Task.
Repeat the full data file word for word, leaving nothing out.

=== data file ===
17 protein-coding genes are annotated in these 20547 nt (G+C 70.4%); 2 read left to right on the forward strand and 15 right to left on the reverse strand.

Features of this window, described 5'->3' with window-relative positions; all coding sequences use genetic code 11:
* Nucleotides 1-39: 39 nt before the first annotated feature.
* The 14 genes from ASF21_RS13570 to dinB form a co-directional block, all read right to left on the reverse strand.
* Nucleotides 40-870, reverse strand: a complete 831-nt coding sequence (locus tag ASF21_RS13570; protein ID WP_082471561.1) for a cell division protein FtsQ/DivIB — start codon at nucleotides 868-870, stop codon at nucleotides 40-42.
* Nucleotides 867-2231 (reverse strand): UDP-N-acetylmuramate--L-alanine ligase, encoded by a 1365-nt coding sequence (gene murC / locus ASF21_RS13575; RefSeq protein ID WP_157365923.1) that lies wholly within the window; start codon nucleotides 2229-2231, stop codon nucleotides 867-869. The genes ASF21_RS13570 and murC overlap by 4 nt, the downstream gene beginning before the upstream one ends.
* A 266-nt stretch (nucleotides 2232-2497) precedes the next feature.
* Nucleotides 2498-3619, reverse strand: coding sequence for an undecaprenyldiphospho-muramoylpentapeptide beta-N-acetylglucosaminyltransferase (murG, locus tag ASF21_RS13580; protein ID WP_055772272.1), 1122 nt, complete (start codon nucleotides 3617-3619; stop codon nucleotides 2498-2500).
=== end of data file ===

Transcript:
17 protein-coding genes are annotated in these 20547 nt (G+C 70.4%); 2 read left to right on the forward strand and 15 right to left on the reverse strand.

Features of this window, described 5'->3' with window-relative positions; all coding sequences use genetic code 11:
* Nucleotides 1-39: 39 nt before the first annotated feature.
* The 14 genes from ASF21_RS13570 to dinB form a co-directional block, all read right to left on the reverse strand.
* Nucleotides 40-870, reverse strand: a complete 831-nt coding sequence (locus tag ASF21_RS13570; protein ID WP_082471561.1) for a cell division protein FtsQ/DivIB — start codon at nucleotides 868-870, stop codon at nucleotides 40-42.
* Nucleotides 867-2231 (reverse strand): UDP-N-acetylmuramate--L-alanine ligase, encoded by a 1365-nt coding sequence (gene murC / locus ASF21_RS13575; RefSeq protein ID WP_157365923.1) that lies wholly within the window; start codon nucleotides 2229-2231, stop codon nucleotides 867-869. The genes ASF21_RS13570 and murC overlap by 4 nt, the downstream gene beginning before the upstream one ends.
* A 266-nt stretch (nucleotides 2232-2497) precedes the next feature.
* Nucleotides 2498-3619, reverse strand: coding sequence for an undecaprenyldiphospho-muramoylpentapeptide beta-N-acetylglucosaminyltransferase (murG, locus tag ASF21_RS13580; protein ID WP_055772272.1), 1122 nt, complete (start codon nucleotides 3617-3619; stop codon nucleotides 2498-2500).